In 2020, Belarus became a country with thousands of detained, beaten, tortured people. In its project ‘I Was Being Lucky’, Belsat TV tells the stories of 21 Belarusians who suffered police brutality.
Minsker Mikalai Bondar is one of those who were pulled out of the car by the police. When his car stopped at the traffic lights, a law enforcement officer noticed a white ribbon on Mikalai’s wrist. A man in a traffic police uniform ordered him to stop, and six other officers were already walking towards the car. Mikalai decided to save the passengers who were with him, drove a few meters away and let them run away. The man was mercilessly beaten for this act.
The riot police (OMON) smashed headlights and windows, pierced wheels. One riot policeman took out his phone and started filming with the words: “Say, ‘I love OMON!’ It seemed to the man that they had a closed group in some social media where they uploaded such videos and bragged to each other.
He was put in a minibus and continued to be beaten with shouts: “Why don’t you respect the traffic police!” Then they were transferred to a police carrier. People were already lying face down on the floor, they were also periodically beaten. Mikalai’s blood did not stop. A large red stain appeared on the floor, and Mikalai was ordered to take off his clothes and wipe his blood. Then the man and the other detainees had to run through a living corridor to another carrier going to Akrestsin Street. Mikalai tried to stop the bleeding, and for a while he succeeded.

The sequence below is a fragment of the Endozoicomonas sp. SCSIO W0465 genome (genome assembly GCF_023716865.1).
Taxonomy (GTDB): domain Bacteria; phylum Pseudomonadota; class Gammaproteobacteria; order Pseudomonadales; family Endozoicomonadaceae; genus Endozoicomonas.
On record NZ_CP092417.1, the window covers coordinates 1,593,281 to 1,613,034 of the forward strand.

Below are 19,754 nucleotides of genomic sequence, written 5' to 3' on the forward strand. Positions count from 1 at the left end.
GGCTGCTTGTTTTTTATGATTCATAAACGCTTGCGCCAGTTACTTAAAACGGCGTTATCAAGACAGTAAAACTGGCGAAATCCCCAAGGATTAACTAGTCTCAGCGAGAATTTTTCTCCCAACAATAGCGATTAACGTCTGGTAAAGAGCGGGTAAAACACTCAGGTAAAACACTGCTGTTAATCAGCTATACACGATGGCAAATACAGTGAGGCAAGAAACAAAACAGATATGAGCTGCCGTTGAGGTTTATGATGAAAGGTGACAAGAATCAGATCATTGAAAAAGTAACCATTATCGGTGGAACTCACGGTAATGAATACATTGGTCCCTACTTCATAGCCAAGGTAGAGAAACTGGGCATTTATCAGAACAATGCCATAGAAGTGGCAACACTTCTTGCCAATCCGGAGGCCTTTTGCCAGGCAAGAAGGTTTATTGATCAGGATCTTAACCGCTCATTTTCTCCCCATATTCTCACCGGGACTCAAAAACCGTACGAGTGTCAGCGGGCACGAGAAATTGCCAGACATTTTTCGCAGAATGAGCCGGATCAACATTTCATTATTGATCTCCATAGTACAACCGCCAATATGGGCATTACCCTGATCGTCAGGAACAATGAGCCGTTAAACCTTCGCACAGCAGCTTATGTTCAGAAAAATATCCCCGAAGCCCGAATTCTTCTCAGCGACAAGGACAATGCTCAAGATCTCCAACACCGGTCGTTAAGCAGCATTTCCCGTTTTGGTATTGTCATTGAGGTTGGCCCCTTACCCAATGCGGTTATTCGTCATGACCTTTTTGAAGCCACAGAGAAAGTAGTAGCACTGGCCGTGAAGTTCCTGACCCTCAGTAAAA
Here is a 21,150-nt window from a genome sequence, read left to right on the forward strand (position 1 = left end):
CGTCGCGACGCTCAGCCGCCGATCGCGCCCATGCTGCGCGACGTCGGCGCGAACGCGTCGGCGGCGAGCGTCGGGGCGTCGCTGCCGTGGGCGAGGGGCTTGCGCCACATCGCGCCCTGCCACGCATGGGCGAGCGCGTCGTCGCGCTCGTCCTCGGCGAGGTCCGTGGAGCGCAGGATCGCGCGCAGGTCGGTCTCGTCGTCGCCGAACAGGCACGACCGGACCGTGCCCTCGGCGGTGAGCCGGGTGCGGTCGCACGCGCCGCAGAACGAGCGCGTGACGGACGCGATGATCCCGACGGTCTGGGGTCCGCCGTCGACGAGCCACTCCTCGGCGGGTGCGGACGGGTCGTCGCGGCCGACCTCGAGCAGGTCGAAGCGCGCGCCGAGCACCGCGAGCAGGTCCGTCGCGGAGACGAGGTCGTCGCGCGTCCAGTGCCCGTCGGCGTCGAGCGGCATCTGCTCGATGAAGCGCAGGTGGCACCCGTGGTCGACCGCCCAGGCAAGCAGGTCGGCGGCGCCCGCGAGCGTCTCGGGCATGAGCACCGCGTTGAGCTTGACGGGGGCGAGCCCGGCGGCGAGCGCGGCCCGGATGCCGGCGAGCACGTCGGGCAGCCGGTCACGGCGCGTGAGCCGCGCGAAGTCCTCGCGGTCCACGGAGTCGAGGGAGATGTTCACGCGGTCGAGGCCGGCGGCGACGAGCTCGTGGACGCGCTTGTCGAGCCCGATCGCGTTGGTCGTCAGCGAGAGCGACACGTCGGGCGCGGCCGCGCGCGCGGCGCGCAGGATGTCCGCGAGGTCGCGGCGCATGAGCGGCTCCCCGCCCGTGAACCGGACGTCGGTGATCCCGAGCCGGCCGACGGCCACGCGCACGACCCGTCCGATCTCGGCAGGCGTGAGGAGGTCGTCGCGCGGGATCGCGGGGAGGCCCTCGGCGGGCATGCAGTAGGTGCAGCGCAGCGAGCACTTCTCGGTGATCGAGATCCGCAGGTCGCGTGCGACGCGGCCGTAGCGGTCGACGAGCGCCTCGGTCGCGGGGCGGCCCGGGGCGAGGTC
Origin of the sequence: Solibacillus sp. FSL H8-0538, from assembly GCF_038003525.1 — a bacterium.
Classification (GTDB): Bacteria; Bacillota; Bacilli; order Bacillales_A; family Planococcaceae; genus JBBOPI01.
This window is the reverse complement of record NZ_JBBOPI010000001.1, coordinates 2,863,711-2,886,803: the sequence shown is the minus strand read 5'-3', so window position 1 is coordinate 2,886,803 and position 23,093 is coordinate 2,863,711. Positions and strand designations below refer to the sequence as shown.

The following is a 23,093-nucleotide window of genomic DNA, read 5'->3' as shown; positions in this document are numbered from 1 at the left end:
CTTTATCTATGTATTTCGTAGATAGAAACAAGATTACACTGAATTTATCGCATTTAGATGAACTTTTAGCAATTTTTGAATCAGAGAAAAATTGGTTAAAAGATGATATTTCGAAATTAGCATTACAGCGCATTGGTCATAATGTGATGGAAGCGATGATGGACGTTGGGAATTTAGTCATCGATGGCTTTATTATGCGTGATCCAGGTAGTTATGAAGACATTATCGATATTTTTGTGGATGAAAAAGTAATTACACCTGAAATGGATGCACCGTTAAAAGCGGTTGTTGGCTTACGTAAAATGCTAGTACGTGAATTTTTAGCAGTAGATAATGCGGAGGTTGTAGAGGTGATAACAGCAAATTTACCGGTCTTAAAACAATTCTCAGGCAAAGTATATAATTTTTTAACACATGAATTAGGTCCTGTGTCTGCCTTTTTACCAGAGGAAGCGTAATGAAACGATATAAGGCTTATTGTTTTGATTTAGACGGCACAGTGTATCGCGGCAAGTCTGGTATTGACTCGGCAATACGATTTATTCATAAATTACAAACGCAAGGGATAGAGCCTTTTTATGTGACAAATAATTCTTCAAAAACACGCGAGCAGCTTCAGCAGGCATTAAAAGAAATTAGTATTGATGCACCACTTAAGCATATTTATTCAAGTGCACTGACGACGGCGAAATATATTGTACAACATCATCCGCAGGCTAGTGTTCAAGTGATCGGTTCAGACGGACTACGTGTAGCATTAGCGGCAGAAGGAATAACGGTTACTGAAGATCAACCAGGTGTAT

They were ordered to run out of the carrier singing the anthem, then again they ran through the same living corridor. They were put on their knees and ordered to tilt their heads. Mikalai realized that he was losing consciousness, for which he was beaten with a truncheon. One policeman allowed the man to raise his head.
The riot policeman approached immediately: “Who allowed it? Face to the floor!”, and hit him a couple of times on the back.
The man sank into the ground again and began to tear the grass and shove it in his nose to somehow stop the blood. He felt bad again, and one of the policemen allowed him to straighten up. Seven minutes later, the same riot policeman approached him and started beating him on the head. Mikalai tried to cover himself with his arm, but in vain.
Mikalai regained consciousness in an ambulance on the territory of Akrestsin Street. The door to the car was open, a riot policeman was standing nearby, saying to the ambulance worker: “Well, you brought him back to consciousness? Give him here.” But she said she was taking the patient with her.
At the hospital the doctor, seeing Mikalai, exclaimed: “Were you hit by a train?!” After the examination the man went home. He refused to be hospitalised, but stayed at home for almost two more weeks to recover.
Get acquainted with our interviewees and read their stories here.